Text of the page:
Ralph Brewster graduated from Bowdoin College with the A. B. in 1909. After serving as a high school principal for one year, Brewster enrolled in Harvard Law School, where he earned money by waiting on tables and tutoring other students.
He receiving the LL. B. from Harvard in 1913.
After receiving his LL. B Brewster began practicing law in Portland, Maine.
In Portland he soon entered Republican party politics, winning election to the lower house of the Maine legislature in 1916. In 1918 he resigned to enter the army. When the armistice was signed, Brewster was in the officers' candidate school at Camp Zachary Taylor, Kentucky. He was reelected to the Maine House of Representatives that year, and in 1922 he was elected to the Maine Senate.
Brewster was elected for the first time as a governor of Maine in 1924 and then in 1926. After his second term as governor, Brewster returned to private law practice. Over the next few years he suffered successive political setbacks. Twice he was defeated for the Republican nomination as candidate for the United States Senate. He then moved from Portland to Dexter, hoping to win a seat in Congress from Maine's Third District.
In 1932 he lost a close congressional election to Democrat John G. Utterback, but in 1934 he defeated Utterback, partly because of his support for the Townsend Pension Plan, which was popular in Maine. Brewster's three terms in the House and his later career in the Senate were stormy. He opposed most of Franklin D. Roosevelt's New Deal, particularly the Supreme Court "packing" plan and the bill to abolish public-utility holding companies. The latter bill embroiled him in a controversy with Thomas G. Corcoran, one of the president's advisers. Brewster accused Corcoran of threatening to stop construction on the Passamaquoddy Bay tidal power project in Maine unless Brewster voted for the "death sentence clause" of the public-utility holding company act. Corcoran vigorously denied the charges. Subsequently the "Quoddy" project was abandoned.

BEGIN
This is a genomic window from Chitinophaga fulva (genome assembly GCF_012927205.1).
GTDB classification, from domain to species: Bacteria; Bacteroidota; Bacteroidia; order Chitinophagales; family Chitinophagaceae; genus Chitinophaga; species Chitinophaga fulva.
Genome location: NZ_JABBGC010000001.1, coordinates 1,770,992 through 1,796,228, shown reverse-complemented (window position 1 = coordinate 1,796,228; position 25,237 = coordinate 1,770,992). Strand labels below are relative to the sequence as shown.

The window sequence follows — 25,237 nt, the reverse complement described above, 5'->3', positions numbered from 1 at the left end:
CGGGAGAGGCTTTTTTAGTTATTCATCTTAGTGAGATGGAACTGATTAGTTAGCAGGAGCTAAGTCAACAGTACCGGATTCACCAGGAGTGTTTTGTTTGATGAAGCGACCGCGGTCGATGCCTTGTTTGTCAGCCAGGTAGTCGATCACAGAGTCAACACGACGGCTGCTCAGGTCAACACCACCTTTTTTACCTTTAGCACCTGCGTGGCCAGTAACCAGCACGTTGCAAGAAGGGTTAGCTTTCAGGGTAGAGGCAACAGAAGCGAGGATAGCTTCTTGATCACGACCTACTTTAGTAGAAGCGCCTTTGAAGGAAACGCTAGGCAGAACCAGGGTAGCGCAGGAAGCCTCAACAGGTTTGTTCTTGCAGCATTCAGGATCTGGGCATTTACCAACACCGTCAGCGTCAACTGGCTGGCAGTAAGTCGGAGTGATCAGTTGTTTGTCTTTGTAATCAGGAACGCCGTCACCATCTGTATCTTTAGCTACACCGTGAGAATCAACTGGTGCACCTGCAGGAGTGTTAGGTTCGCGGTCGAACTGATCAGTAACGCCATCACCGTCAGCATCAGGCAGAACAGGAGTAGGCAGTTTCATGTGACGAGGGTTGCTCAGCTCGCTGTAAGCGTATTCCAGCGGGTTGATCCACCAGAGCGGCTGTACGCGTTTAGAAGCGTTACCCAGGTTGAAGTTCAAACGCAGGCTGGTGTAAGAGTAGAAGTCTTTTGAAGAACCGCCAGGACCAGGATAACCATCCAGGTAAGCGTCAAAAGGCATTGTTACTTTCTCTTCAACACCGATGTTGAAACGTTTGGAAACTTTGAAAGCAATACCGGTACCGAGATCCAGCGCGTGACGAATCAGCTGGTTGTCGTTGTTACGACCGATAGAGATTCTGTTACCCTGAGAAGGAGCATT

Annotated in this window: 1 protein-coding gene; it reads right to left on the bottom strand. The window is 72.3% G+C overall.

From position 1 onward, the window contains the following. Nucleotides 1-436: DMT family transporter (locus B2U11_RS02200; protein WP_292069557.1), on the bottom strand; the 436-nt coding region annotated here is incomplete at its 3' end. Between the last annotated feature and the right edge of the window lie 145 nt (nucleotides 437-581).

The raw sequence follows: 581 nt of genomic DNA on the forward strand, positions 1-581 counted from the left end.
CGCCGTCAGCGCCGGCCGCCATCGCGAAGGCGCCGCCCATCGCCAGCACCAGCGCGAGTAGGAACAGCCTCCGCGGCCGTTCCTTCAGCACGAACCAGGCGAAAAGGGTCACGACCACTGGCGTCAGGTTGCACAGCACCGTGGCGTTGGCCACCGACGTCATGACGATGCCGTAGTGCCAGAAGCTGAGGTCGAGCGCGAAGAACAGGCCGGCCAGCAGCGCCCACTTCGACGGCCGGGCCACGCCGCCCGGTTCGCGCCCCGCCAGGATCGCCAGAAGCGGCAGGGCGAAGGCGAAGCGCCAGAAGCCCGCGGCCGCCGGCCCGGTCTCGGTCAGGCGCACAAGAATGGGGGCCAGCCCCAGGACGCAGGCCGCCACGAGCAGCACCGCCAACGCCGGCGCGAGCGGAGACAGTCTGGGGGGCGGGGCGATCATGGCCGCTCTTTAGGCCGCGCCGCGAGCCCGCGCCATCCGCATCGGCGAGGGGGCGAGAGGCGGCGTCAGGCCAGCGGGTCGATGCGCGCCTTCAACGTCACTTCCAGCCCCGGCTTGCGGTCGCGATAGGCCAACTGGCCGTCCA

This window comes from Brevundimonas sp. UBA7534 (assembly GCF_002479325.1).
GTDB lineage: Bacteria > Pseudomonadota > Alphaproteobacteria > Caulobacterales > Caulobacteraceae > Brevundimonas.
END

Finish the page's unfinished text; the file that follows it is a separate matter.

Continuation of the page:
He became a member of the Senate Naval Affairs Committee, and after American entry into World War II, he was named to the War Investigating Committee, headed by Harry Truman. He was one of five committee members who made a world tour in 1943 to study military installations and lend-lease administration. Despite partisan differences, Brewster and Truman became close friends.
Brewster also served on the Joint Congressional Committee of Inquiry formed in 1946 to investigate the attack on Pearl Harbor. The majority report placed the blame for this disaster solely on the military in Hawaii and Washington.
In August 1947, Brewster, as chairman of the Senate War Investigating Committee, launched a subcommittee investigation into the $40 million in contracts awarded to the Hughes Aircraft Company during the war. Howard Hughes charged that Brewster had attempted to "blackmail" him into merging his Trans World Airlines with Pan American Airways by offering to quash the inquiry. In an unprecedented move, Brewster appeared as a witness before his own committee and denied the accusation under oath. The inquiry eventually came to nothing.